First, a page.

Many years ago I got interested in Speed Seduction, a Usenet phenomenon at the time. Speed Seduction combined hypnosis, NLP, and social engineering to (allegedly) get you truckloads of gorgeous babes. It's a long, embarassing story, and as I say, this was many years ago.
Much more recently, I was in a Werewolf game in 2007 where one of the players decided another player was a Werewolf and came up with an elaborate theory based on terminology I recognized from Speed Seduction. It amused me, in a nostalgic way, because the theory was wrong - the alleged werewolf turned out to be a villager - and because I remembered that kind of crude, clueless theorizing very well from my time among the Speed Seducers. This person, the Speed Seduction Werewolf theorist, was talking about a real phenomenon of human communication, and applying reasoning to it that showed an absolute and total failure to understand either the phenomenon or the human communication it happens in. If you think cargo cult code is bad, wait until you see cargo cult conversation.
I'm reading a book now which reminds me of that time in my life.
I recommend it; it's interesting. But check out this crazy paragraph:
We have begun building social prostheses that help people mold their signaling, so that they can be more socially adept. The basic elements of these social prostheses are a sociometer, to read the signals, and then an interface, to give the user feedback about how they are doing. We have experimented with interfaces such as cell phones, computers, and small earbud audio headsets. Some of the more interesting examples of these social systems are the "jerk-o-meter," which reminds husbands to pay attention to their wives, and the negotiometer, which gives real-time feedback during a negotiation.
I would like to emphasize that he is not fucking kidding. It might sound like a Dilbert strip, but it's real. A science geek studies human body language for years and his conclusion is, there's an opportunity here to build some gadgets. The gadgets will interpret human body language for you and beep at you when there's something you need to know about. That's a good way to use my research.
I recently saw a bunch of Speed Seduction flotsam wash up on the shores of Hacker News, in a thread about hacking body language.
Through college, I had a weak posture, submissive body language, and tended to fidget/move around. I often looked goofy.
About six months ago, I decided to improve all that. I consciously developed an upright, chest-out posture. I cut down or eliminated unnecessary motions. I keep my hands extended and parallel to the arms, instead of close-fisted and angled inwards. I keep my chin up and my gaze high. I keep my legs outward and, when comfortable, spread apart.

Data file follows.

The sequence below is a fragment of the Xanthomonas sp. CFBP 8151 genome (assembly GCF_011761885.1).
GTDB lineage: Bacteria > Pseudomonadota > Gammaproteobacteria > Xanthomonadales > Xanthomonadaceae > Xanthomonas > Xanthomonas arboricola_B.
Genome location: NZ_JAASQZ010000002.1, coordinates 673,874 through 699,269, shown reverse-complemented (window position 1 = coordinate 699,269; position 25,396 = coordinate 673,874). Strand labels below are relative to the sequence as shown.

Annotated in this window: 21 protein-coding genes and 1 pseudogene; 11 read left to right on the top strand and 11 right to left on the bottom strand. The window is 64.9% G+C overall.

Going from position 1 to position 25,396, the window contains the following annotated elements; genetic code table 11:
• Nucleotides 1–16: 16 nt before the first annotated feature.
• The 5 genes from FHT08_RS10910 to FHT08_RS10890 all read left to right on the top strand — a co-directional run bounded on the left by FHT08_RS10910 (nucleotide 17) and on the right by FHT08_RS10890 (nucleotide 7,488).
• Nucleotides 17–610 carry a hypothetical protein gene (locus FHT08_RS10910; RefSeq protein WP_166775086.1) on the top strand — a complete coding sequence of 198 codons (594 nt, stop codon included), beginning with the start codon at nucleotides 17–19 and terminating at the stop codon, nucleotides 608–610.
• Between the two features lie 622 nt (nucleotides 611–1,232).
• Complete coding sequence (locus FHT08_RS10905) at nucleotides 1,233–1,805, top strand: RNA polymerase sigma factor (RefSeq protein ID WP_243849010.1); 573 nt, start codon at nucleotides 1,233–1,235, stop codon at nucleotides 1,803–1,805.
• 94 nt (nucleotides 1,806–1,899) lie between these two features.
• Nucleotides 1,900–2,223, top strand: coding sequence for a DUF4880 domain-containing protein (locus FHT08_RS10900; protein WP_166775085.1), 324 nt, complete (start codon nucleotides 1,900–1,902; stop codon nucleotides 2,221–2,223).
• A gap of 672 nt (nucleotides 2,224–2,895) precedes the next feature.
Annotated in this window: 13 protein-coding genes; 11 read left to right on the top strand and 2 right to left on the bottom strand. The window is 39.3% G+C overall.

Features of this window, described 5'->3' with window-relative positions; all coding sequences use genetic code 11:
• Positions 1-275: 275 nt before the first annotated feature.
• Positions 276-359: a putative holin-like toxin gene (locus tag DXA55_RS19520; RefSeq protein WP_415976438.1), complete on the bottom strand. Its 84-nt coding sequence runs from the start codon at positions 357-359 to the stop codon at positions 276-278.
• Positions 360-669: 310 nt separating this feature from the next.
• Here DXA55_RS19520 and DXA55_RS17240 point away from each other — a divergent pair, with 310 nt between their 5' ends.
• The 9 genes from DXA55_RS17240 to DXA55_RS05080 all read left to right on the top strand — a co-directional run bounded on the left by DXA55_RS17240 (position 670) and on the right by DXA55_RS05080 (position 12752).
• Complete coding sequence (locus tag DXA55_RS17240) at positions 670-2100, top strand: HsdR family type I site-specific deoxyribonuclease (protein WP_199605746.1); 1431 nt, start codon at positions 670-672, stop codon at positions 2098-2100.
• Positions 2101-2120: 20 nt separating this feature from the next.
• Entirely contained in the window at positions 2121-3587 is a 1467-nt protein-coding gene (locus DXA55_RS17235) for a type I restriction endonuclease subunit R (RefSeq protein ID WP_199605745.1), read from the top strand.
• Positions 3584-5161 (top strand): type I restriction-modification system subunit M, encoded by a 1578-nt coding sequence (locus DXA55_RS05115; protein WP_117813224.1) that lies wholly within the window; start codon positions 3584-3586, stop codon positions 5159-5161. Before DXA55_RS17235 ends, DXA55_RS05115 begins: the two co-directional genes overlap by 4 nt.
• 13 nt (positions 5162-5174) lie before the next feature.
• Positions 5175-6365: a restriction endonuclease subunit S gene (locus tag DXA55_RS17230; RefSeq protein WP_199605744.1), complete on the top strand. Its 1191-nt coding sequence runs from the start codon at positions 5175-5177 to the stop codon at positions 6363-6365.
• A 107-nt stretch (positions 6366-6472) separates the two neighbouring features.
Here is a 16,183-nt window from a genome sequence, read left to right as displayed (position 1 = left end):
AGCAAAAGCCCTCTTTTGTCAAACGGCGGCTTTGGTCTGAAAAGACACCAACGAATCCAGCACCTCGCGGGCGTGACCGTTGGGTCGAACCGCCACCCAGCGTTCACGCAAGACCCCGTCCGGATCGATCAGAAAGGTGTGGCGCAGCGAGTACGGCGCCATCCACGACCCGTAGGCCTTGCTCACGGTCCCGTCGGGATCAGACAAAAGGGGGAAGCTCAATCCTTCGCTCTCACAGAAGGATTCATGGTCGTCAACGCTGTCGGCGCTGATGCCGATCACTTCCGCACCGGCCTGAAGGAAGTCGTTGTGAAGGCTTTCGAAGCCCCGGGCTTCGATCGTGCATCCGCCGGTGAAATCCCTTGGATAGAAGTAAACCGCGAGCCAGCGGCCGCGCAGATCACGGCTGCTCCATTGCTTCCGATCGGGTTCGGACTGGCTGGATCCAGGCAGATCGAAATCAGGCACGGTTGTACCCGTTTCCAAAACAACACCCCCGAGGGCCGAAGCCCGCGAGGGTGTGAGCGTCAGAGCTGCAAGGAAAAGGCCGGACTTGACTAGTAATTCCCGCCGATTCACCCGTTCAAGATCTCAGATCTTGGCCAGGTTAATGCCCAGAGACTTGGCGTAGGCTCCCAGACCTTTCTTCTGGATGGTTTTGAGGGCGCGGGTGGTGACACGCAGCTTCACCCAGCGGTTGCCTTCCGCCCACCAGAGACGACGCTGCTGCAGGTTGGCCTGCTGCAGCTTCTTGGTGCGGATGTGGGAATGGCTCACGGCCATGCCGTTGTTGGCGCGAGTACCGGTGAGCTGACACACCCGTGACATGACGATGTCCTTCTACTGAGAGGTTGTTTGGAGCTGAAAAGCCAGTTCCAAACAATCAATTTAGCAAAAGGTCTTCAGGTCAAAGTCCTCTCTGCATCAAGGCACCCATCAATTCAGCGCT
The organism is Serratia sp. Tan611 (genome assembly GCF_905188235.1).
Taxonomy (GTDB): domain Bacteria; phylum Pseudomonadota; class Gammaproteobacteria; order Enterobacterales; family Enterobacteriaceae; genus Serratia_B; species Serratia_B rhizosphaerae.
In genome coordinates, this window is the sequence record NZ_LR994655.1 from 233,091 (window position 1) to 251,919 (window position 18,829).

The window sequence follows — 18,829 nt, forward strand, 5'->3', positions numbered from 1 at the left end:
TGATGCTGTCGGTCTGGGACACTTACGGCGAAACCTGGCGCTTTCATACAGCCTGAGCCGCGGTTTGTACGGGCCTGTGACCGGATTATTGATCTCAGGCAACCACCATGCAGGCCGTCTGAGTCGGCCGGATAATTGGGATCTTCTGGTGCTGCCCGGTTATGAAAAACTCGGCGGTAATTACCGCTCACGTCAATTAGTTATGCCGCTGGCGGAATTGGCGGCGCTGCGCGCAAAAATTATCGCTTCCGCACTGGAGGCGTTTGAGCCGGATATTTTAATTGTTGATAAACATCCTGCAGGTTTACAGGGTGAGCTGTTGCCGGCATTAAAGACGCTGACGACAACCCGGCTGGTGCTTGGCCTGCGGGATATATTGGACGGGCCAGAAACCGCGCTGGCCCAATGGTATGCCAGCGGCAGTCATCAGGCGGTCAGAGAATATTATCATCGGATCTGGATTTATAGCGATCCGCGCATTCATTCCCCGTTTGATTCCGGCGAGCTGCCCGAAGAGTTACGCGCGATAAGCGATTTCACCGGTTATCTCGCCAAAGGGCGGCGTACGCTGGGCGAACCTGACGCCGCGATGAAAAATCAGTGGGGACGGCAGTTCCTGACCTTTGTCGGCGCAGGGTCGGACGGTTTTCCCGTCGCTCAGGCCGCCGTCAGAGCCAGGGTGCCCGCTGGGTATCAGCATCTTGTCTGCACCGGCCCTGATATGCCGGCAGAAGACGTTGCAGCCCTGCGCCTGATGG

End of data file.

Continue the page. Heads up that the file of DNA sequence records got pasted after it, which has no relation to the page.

By now, it's all become second nature. And it works. Women react much more strongly to me (in a good way). I feel more confident. My body image has greatly improved.
That's great, and I'm happy for anyone who finds a way to make their life better. But the thread gets creepier than that, and quickly.
One of the more clever and disturbing ways to gain 'power' over an individual is to play the student in the master-student role. E.g. by having them teach you something - which is doing you a favor, you can gain their favor.
Can you guess where that's going? I'll give you a hint, it's not going somewhere good. That dude's going to have some fucked-up relationship problems in his future sooner or later. But that's nothing compared to what might be on the horizon. Imagine the damage you'd see if a fucked-up manipulator like that got his hands on a social prostheses that actually worked.
Nobody but the autistic should have social prostheses, and Asperger's doesn't count. Geeks should learn to listen to other people before building robots to do it for them. Otherwise you're going to get cyborg sociopaths - some weird combination of Terminator, American Psycho, and Cyrano de Bergerac. Picture a crazy fucker who lacks basic human empathy, but the robots whispering in his ears have it. Then consider that the robots have no understanding or responsibility for what their masters do with the information. Does that really sound like a good idea?
The answer, of course, is no. It sounds like a terrible idea. Although it does sound like a good movie.